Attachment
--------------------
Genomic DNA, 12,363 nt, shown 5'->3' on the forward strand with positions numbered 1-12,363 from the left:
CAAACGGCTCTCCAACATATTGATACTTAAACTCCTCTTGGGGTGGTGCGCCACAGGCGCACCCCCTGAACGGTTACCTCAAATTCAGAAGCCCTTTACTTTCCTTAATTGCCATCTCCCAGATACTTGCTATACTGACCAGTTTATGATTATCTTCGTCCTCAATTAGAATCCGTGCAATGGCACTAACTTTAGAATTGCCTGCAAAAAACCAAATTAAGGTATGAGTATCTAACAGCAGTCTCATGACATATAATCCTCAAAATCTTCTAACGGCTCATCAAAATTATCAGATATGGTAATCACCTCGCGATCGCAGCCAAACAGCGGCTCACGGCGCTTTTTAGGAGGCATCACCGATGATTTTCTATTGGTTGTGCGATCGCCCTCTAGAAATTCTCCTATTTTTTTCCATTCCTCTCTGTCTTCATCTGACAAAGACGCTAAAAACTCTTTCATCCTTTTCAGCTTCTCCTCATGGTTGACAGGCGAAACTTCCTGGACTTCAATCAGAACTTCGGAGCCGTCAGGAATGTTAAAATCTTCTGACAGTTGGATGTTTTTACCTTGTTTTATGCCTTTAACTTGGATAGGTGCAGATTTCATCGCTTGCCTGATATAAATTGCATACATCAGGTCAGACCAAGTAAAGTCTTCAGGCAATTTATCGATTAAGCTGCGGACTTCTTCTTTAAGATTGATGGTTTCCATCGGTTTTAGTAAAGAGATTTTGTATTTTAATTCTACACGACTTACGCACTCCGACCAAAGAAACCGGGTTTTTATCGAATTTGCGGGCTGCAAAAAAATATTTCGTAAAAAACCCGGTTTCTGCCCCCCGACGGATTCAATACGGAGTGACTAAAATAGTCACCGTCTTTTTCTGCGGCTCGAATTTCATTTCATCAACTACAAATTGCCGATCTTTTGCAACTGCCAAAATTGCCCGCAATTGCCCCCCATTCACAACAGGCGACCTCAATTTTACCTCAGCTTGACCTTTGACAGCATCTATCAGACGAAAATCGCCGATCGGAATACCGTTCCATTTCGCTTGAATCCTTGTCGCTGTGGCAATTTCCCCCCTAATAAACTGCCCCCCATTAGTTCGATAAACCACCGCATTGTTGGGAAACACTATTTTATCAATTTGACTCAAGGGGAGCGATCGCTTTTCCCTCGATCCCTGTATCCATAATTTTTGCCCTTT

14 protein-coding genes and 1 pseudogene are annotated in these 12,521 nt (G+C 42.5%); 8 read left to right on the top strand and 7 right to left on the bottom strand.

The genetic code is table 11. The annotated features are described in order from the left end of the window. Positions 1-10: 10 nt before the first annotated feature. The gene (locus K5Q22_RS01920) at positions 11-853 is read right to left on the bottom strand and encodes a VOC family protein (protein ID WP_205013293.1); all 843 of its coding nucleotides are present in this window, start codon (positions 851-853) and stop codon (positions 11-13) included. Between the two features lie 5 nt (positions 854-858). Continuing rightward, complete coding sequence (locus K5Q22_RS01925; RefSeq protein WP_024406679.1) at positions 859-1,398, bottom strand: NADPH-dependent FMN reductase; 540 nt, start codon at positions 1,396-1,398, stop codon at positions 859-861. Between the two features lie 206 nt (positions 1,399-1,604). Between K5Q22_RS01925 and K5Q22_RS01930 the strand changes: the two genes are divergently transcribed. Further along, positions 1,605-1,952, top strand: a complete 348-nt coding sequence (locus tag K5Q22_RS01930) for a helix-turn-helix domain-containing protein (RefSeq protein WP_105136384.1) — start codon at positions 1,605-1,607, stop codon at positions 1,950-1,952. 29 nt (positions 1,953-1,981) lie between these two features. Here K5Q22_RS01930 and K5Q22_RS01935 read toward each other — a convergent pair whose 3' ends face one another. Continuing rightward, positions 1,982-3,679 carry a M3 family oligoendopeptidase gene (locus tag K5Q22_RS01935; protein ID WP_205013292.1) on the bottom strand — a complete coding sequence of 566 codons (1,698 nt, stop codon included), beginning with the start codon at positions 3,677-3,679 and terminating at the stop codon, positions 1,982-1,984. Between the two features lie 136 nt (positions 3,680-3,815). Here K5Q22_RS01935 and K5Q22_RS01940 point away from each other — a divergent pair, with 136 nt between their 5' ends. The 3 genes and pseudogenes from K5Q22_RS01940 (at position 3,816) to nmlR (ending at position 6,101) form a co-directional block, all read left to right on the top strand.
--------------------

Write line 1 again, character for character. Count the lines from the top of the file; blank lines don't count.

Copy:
Genomic DNA, 12,363 nt, shown 5'->3' on the forward strand with positions numbered 1-12,363 from the left: